Use This Type Of Bird Feeder To Draw More Mourning Doves To Your Yard

There's nothing like waking up to the sweet sound of a bird's chirping, especially if those sounds belong to a mourning dove. Imagine it: you wake up to make your morning coffee before work, only to feel instantly relieved of your hefty work week when you spot these beauties in your yard. Of course, this may sound impossible if you've heard how difficult it is to attract these coveted birds, and you may wonder why you aren't seeing any mourning doves in your yard. But, we may have the gameplay to make every bird watcher's dreams come true.

Mourning doves aren't just pretty to look at; they're also beneficial to improving anyone's garden. Because they will often eat unwanted weeds and just about any seed, they're great for organizing and cleaning your yard. Though they won't naturally repel pests from your garden, they'll undoubtedly clean up in other ways. One biologist found well over 17,000 grass seeds in a mourning dove's stomach. And let's not forget the bird's ability to swallow grit, pebbles, and gravel. This can be beneficial for tidying up your yard. Beyond its practical functions, the mourning dove (also nicknamed the turtle dove) is also a symbol of unity and peace. Looking at them might even bring you comfort throughout your day. So, if attracting mourning doves to your yard is on your bucket list, let's figure out how to get them to stick around.

Getting mourning doves to move in

Start by sprinkling bird seed on the ground, then build a large, open bird feeder in your yard. You should note that even though mourning doves spend a lot, and we mean a lot, of their time on the ground, having a large, open feeder will still bring a crowd to your garden. Most of the time, they're just gathering their food on the ground and piling it in their esophagus for later, so having a lovely space to actually eat it will have them eyeing your feeder.

While plump mourning doves are a bit more aesthetically pleasing in a garden, remember that their size makes it a bit more challenging for them to maneuver around than it does for daintier, smaller birds. The open feeder allows them to perch easily and, in turn, want to return to your garden often. Feeling protected is also key here. Mourning doves like to be near shrubbery or trees for the sake of comfort. Recreating an environment they'd naturally go to is essential. It's also important because fallen seeds can usually welcome rodents or snakes, which can be dangerous for any mourning doves you might attract.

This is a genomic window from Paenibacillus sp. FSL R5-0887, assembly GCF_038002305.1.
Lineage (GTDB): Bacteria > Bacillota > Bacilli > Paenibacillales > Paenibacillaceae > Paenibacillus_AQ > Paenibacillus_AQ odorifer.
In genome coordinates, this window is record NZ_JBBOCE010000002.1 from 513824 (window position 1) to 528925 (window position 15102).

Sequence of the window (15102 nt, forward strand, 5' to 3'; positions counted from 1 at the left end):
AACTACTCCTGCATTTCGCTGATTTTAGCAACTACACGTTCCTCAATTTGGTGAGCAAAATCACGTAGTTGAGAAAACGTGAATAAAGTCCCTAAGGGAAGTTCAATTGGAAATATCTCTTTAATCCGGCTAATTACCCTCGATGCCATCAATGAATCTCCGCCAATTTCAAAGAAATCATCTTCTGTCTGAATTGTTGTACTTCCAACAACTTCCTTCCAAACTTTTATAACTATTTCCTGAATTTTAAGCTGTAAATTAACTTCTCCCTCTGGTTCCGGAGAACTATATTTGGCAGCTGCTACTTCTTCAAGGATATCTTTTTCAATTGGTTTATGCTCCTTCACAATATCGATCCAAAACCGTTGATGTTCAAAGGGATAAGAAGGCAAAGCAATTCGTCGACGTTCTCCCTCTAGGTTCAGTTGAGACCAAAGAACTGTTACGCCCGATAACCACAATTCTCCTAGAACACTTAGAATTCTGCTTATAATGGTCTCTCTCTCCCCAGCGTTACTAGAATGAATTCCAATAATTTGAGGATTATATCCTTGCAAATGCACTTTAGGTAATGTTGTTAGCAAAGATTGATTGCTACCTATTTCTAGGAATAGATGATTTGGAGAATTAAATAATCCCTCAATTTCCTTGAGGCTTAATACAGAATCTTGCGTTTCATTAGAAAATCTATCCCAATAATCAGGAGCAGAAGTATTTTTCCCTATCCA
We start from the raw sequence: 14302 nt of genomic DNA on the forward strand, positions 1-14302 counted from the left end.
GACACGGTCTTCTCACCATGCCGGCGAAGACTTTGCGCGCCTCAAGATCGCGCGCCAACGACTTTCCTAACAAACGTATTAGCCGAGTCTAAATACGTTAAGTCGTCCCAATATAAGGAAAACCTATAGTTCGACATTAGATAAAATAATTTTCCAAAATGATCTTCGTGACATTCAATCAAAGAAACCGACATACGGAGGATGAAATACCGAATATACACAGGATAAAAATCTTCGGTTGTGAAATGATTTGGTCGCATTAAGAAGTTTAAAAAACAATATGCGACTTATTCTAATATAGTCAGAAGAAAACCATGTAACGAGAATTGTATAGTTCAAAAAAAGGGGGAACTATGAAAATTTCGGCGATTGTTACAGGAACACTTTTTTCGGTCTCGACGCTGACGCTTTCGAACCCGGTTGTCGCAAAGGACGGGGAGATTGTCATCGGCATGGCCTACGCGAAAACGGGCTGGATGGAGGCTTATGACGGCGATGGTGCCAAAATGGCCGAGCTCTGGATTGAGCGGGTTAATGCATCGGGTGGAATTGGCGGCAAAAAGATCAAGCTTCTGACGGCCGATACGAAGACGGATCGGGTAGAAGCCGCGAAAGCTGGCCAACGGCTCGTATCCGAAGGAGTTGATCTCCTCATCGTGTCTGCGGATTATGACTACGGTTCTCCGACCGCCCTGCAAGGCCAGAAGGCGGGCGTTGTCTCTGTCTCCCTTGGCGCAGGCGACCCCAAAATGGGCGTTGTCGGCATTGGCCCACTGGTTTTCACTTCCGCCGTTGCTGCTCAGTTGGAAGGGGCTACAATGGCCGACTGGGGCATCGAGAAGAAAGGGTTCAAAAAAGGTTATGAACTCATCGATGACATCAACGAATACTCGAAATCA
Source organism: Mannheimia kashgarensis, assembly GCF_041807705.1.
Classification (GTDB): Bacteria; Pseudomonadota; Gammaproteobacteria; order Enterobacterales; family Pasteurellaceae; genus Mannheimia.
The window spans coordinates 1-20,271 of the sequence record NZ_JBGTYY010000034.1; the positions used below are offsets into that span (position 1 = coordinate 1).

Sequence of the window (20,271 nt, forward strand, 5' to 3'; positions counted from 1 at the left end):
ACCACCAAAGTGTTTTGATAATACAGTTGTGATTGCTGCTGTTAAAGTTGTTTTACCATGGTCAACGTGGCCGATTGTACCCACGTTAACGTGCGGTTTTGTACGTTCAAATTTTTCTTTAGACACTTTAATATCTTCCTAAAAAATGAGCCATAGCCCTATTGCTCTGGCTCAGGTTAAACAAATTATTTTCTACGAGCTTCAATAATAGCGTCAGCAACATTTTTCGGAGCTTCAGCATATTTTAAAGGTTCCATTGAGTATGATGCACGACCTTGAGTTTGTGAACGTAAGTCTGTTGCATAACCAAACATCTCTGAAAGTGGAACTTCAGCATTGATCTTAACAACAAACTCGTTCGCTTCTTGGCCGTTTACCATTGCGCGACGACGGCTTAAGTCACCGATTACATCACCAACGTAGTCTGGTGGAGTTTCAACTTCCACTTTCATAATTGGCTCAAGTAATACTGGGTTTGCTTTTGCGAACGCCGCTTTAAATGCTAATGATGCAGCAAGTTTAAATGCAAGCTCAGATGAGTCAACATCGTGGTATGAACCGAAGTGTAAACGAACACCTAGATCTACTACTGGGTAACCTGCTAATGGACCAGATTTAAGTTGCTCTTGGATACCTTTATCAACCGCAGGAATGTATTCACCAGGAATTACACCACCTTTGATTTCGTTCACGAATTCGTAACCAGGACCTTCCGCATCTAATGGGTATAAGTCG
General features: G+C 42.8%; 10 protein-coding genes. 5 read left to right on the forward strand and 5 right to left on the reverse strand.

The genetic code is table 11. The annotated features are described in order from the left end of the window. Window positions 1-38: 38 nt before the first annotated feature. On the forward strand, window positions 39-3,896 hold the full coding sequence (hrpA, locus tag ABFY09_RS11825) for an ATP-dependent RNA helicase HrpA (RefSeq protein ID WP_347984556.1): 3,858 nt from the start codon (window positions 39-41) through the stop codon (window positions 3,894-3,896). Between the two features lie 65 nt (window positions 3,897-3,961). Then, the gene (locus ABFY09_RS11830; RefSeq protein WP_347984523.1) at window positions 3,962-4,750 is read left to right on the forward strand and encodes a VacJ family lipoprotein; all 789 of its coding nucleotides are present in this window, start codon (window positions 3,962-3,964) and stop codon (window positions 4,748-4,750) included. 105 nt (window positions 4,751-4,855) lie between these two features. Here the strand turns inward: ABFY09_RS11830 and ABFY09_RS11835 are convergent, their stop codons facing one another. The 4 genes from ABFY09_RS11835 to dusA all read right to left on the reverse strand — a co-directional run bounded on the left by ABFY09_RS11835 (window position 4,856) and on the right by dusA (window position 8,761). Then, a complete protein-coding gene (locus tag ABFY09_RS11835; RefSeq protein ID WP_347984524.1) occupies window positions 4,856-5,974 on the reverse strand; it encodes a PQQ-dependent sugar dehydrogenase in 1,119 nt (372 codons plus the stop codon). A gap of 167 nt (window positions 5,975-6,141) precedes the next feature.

Tips for DIYing your feeder

If you're building a feeder yourself, start by gathering scrap wood. Surprisingly, the process is straightforward and should only take a couple of hours. As mourning doves prefer a platform or open feeder, you should start by cutting four pieces of wood, each measuring 2 by 12 inches. Be sure to sand away and remove any splinter or rough patches that could be dangerous to the doves. Use at least two nails on each corner, leaving you with a shallow, bottomless box — this is where you want to apply a screen. It should overlap the feeder, so this screen should be around 13 by 13 inches.

The screen should be stapled or glued tightly to the square of the feeder, and any loose wires should be monitored closely and removed before use. Grab a nylon rope and get two pieces about 6 feet long. You'll want to apply both pieces of rope diagonally from each other, locking each corner with the opposite one. Once all sides are connected to a rope, tie the rope at its center and hang it on your preferred tree limb. Sprinkle it with cracked corn, a mourning dove's favorite for getting both protein and fiber. Any stray ragweed or grains you have on hand will also be highly suitable for getting them to notice your new feeder.